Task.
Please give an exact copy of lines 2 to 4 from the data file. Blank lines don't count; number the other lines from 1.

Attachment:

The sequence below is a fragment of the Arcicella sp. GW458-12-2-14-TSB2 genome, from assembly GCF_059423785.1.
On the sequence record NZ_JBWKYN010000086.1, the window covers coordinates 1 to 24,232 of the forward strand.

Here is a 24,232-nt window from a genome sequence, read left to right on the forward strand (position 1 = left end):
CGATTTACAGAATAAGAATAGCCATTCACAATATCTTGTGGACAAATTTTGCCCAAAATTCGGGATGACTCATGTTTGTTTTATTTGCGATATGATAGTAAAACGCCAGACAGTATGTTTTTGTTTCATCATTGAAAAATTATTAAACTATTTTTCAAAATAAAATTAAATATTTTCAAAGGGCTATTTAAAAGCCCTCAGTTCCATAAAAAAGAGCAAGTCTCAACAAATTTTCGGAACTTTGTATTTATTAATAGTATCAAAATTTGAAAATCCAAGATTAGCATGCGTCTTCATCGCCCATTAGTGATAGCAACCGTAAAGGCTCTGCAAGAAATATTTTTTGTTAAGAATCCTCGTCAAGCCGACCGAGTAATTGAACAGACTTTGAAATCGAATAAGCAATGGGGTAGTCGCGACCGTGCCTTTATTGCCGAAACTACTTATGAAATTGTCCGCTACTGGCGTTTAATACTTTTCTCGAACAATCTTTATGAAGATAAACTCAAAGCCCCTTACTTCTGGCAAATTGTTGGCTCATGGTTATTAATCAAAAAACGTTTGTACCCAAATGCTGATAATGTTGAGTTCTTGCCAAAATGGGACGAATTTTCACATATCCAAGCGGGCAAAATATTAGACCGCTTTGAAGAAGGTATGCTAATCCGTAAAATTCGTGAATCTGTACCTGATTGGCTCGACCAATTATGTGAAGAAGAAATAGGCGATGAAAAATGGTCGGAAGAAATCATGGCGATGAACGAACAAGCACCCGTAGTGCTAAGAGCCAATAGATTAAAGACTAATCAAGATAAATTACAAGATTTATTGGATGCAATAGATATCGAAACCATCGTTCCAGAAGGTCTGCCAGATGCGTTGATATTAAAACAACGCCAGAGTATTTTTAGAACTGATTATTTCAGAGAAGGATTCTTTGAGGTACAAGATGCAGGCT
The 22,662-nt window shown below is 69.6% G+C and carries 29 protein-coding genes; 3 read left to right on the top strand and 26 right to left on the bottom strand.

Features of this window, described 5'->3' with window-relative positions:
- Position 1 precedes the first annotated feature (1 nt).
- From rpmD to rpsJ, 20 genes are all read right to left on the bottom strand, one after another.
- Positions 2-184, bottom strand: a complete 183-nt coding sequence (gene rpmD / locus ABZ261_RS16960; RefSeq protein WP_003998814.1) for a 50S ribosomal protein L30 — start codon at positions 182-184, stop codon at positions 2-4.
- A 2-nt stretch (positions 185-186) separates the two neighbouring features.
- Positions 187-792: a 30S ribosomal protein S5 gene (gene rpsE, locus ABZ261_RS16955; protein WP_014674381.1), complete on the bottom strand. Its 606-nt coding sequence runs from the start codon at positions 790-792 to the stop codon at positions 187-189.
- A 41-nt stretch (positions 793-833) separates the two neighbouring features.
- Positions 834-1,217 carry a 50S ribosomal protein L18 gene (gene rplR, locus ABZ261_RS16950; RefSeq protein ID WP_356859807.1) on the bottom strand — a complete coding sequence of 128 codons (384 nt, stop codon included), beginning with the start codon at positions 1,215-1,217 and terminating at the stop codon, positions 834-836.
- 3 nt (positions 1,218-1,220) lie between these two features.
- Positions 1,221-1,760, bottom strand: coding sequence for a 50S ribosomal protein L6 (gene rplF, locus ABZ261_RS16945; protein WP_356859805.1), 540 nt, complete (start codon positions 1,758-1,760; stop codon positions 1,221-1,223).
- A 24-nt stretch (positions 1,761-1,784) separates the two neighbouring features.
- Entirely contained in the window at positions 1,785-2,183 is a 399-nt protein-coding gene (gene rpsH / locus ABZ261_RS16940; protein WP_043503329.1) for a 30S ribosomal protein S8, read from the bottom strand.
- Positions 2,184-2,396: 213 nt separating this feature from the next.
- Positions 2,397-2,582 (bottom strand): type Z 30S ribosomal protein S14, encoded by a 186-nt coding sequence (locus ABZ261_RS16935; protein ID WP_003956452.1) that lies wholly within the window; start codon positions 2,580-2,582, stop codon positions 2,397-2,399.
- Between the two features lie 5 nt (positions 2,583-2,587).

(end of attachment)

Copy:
On the sequence record NZ_JBWKYN010000086.1, the window covers coordinates 1 to 24,232 of the forward strand.

Here is a 24,232-nt window from a genome sequence, read left to right on the forward strand (position 1 = left end):
CGATTTACAGAATAAGAATAGCCATTCACAATATCTTGTGGACAAATTTTGCCCAAAATTCGGGATGACTCATGTTTGTTTTATTTGCGATATGATAGTAAAACGCCAGACAGTATGTTTTTGTTTCATCATTGAAAAATTATTAAACTATTTTTCAAAATAAAATTAAATATTTTCAAAGGGCTATTTAAAAGCCCTCAGTTCCATAAAAAAGAGCAAGTCTCAACAAATTTTCGGAACTTTGTATTTATTAATAGTATCAAAATTTGAAAATCCAAGATTAGCATGCGTCTTCATCGCCCATTAGTGATAGCAACCGTAAAGGCTCTGCAAGAAATATTTTTTGTTAAGAATCCTCGTCAAGCCGACCGAGTAATTGAACAGACTTTGAAATCGAATAAGCAATGGGGTAGTCGCGACCGTGCCTTTATTGCCGAAACTACTTATGAAATTGTCCGCTACTGGCGTTTAATACTTTTCTCGAACAATCTTTATGAAGATAAACTCAAAGCCCCTTACTTCTGGCAAATTGTTGGCTCATGGTTATTAATCAAAAAACGTTTGTACCCAAATGCTGATAATGTTGAGTTCTTGCCAAAATGGGACGAATTTTCACATATCCAAGCGGGCAAAATATTAGACCGCTTTGAAGAAGGTATGCTAATCCGTAAAATTCGTGAATCTGTACCTGATTGGCTCGACCAATTATGTGAAGAAGAAATAGGCGATGAAAAATGGTCGGAAGAAATCATGGCGATGAACGAACAAGCACCCGTAGTGCTAAGAGCCAATAGATTAAAGACTAATCAAGATAAATTACAAGATTTATTGGATGCAATAGATATCGAAACCATCGTTCCAGAAGGTCTGCCAGATGCGTTGATATTAAAACAACGCCAGAGTATTTTTAGAACTGATTATTTCAGAGAAGGATTCTTTGAGGTACAAGATGCAGGCT